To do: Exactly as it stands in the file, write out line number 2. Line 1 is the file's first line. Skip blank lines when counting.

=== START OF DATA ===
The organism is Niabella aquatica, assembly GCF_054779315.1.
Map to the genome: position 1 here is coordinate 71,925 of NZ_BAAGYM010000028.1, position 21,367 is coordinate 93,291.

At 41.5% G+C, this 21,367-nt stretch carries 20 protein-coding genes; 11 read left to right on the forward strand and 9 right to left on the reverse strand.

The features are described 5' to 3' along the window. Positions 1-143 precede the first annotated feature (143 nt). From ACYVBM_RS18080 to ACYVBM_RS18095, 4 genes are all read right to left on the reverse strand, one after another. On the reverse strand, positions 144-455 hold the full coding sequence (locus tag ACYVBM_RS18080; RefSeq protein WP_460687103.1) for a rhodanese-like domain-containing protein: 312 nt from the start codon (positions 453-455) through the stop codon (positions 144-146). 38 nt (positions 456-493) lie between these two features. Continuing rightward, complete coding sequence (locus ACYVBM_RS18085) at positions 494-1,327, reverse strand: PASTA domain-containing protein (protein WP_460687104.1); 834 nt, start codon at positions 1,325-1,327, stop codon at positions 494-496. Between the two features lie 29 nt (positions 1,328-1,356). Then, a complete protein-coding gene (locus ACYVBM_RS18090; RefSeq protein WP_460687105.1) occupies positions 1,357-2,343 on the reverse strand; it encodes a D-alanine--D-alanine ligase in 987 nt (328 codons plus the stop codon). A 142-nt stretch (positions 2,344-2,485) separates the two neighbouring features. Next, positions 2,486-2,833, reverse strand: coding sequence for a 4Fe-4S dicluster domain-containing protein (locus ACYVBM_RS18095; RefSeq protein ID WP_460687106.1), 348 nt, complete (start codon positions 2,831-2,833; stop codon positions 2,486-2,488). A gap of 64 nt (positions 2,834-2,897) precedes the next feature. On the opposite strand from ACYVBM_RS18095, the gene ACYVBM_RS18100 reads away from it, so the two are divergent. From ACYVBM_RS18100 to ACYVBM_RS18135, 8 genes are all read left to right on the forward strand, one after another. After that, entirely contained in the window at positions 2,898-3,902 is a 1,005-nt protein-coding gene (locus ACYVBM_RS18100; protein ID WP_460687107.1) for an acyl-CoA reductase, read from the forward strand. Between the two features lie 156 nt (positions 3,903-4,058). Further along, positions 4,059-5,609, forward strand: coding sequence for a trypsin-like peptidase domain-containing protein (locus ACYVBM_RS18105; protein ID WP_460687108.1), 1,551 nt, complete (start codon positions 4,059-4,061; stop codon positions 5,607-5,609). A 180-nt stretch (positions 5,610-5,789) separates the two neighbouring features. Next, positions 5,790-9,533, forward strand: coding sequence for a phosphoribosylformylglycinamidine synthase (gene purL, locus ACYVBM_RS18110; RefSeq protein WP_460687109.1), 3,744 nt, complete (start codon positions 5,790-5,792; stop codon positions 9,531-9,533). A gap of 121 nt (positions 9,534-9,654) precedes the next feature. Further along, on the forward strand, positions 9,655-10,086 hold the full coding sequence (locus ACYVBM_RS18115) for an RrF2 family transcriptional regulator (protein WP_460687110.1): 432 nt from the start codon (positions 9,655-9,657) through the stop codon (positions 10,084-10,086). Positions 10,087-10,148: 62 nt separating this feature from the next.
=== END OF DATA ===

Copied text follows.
Map to the genome: position 1 here is coordinate 71,925 of NZ_BAAGYM010000028.1, position 21,367 is coordinate 93,291.